A strange thing happens when an actor begins to win awards. No matter how horrid their previous films may have been, audiences begin to forget all but their very best outings. However, this phenomenon also results in any subsequent bad choices sticking out like a sore thumb. For recent Academy Award nominees Clive Owen and Paul Giamatti, Shoot 'Em Up is one of these bad choices.
The paper-thin plot consists of Clive Owen's Mr. Smith getting involved in a series of gunfights against mysterious goons-led by Paul Giamatti's Mr. Hertz-hell-bent on tracking down a baby delivered by Smith during a gunfight. Against his better judgment, Smith takes the child and tries to find out why the gun-toning lunatics are after the newborn. While the plot itself is horribly confusing and disorganized, it leads to the real reason audiences will flock to Shoot 'Em Up: gunfights.
The gunfights in the film are meticulously pieced together. Writer/director Michael Davis and his stunt coordinators have set up a series of audaciously entertaining duels, usually pitting Clive Owen against dozens upon dozens of cannon fodder stooges. Memorable moments see Owen delivering a baby during a gunfight and then insist the mother breast-feed the child to stop him from crying, fighting a man in a washroom using the blow-dryer as a weapon and shooting people during car chases and while falling out of a plane. Each action sequence is accompanied by loud rock music suddenly beginning to play, a handy cue for the audience to snap out of the comatose state the "story" has placed them in.
Despite the amazingly bold nature of the gunfights, all meaning is stripped from them by the weak script. The audience is given no adequate explanation why they should care about any of the characters-Owen's honorable hero, Giamatti's zany villain or Monica Belucci's pragmatic hooker-and thus nothing is ever at stake. The film is an especially frustrating experience for viewers who recall Clive Owen in Closer or Giamatti in Sideways. Owen seems to be channeling Arnold Schwarzenegger's action hero persona and Giamatti manicly delivers an over-the-top performance, but the film would have been exactly the same had neither of them agreed to star in it. Schwarzenegger cultivated his persona over many years, in part because action roles were his main strength and in part because action roles were his only strength. Owen and Giamatti are not hampered by such problems and Shoot 'Em Up is not a film that demands the involvement of Oscar-calibre actors. While it may be fun watching Owen mow down dozens upon dozens of faceless goons or unsettlingly glimpsing Giamatti grope a dead woman to figure out where Owen has taken the baby, replace the big-name actors with anybody else and the film's quality is unchanged.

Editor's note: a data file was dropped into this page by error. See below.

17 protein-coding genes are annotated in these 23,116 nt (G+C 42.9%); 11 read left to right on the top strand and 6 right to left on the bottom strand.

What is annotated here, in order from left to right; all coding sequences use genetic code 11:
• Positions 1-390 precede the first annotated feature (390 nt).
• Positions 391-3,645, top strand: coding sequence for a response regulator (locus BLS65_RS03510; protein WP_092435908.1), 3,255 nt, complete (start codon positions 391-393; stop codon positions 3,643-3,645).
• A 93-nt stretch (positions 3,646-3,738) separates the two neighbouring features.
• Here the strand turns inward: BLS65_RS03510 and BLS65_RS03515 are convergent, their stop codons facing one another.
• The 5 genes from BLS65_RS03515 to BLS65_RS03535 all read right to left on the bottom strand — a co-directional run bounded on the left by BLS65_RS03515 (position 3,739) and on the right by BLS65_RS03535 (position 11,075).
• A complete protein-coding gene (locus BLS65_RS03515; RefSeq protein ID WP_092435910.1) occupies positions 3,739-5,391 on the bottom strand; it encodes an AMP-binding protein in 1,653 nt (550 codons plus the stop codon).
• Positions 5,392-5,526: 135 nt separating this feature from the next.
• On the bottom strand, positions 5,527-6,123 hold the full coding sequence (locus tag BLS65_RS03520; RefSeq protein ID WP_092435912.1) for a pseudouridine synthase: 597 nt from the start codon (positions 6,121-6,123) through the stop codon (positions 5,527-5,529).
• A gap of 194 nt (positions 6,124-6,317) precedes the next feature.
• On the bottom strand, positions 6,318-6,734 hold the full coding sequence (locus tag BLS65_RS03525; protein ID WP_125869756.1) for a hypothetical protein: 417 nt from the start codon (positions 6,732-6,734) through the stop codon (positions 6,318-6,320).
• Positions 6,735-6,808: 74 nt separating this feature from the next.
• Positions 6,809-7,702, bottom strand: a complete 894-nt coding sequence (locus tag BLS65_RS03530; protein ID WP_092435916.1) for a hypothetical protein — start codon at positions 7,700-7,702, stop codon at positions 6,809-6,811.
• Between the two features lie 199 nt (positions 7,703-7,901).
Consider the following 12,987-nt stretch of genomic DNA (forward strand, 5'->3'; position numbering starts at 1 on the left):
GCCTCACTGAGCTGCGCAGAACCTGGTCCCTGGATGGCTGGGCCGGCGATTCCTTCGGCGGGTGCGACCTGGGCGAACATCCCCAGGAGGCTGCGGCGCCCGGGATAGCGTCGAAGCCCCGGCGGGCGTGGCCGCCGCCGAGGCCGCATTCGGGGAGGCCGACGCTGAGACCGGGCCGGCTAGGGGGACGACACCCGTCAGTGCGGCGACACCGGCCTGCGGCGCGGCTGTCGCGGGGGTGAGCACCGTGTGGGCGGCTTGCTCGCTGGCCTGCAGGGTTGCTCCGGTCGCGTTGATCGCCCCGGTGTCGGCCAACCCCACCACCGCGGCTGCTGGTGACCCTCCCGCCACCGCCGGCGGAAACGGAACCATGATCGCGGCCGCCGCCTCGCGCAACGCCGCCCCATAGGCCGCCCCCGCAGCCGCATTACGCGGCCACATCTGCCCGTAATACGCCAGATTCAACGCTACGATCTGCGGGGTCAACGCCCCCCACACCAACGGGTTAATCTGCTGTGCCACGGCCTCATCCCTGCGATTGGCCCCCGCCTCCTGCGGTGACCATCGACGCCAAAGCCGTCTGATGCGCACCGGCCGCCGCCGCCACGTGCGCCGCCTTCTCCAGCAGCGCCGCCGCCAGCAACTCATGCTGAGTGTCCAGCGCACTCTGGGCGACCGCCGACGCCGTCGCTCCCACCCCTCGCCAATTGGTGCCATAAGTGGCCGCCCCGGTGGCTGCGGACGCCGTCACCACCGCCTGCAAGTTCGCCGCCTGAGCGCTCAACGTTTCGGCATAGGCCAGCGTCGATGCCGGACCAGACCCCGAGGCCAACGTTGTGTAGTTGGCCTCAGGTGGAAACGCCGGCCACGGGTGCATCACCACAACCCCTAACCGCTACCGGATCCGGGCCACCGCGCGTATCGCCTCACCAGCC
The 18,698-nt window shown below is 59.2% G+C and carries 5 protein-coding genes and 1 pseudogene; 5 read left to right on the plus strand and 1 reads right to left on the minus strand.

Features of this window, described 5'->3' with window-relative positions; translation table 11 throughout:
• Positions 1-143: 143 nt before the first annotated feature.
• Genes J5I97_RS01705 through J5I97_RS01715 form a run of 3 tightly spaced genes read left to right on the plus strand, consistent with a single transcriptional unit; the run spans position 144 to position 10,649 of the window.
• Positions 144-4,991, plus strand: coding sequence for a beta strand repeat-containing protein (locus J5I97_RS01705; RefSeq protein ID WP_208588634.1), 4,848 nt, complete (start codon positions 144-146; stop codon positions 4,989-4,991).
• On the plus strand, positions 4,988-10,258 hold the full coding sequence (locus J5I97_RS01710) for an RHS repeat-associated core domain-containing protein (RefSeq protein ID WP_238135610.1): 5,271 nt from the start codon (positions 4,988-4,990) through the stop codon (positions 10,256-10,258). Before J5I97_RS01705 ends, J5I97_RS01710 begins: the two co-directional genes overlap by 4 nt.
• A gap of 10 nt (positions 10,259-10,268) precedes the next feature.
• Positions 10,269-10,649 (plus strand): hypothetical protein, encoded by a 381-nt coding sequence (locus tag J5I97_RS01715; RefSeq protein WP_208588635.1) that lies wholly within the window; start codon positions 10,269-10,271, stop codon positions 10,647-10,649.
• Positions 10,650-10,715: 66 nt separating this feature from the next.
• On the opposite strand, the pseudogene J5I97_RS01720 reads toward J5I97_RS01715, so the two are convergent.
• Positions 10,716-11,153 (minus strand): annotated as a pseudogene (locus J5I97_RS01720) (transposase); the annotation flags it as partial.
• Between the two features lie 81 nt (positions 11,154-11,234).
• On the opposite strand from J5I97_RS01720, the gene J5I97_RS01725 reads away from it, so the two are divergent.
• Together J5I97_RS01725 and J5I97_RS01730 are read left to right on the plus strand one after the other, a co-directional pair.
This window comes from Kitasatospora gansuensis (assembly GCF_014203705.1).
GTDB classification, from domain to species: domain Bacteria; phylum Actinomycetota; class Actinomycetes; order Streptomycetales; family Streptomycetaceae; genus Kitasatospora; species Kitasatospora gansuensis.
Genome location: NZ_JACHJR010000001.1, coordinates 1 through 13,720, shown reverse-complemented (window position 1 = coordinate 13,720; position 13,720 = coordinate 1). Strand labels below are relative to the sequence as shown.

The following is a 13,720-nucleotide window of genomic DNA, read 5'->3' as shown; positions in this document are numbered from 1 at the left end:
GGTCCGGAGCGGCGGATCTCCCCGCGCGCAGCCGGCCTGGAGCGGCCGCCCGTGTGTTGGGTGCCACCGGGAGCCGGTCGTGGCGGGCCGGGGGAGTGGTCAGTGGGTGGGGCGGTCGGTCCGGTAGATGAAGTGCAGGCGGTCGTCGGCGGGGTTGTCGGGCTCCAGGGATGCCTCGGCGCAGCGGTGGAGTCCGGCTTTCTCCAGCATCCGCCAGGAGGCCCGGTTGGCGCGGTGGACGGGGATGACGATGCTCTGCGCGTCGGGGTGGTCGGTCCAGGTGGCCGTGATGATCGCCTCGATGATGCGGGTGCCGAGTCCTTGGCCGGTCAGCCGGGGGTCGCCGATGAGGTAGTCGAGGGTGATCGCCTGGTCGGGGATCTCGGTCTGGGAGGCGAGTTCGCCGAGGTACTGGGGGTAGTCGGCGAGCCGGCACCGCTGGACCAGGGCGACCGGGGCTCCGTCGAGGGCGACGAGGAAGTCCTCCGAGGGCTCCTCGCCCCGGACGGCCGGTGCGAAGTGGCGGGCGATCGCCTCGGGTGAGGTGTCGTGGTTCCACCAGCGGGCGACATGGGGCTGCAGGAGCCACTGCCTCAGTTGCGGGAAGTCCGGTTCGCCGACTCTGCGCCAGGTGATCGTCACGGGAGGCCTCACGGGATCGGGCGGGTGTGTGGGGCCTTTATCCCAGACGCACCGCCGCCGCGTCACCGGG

Arriving at the tail-end of a successful summer, Shoot 'Em Up is sure to garner attention for its lavish action scenes and impressive body count. Unfortunately, this summer's big hits about robots in disguise, unwanted pregnancies or amnesiac spies all had logical storylines, a fact likely to dramatically trim down Shoot 'Em Up's repeat business.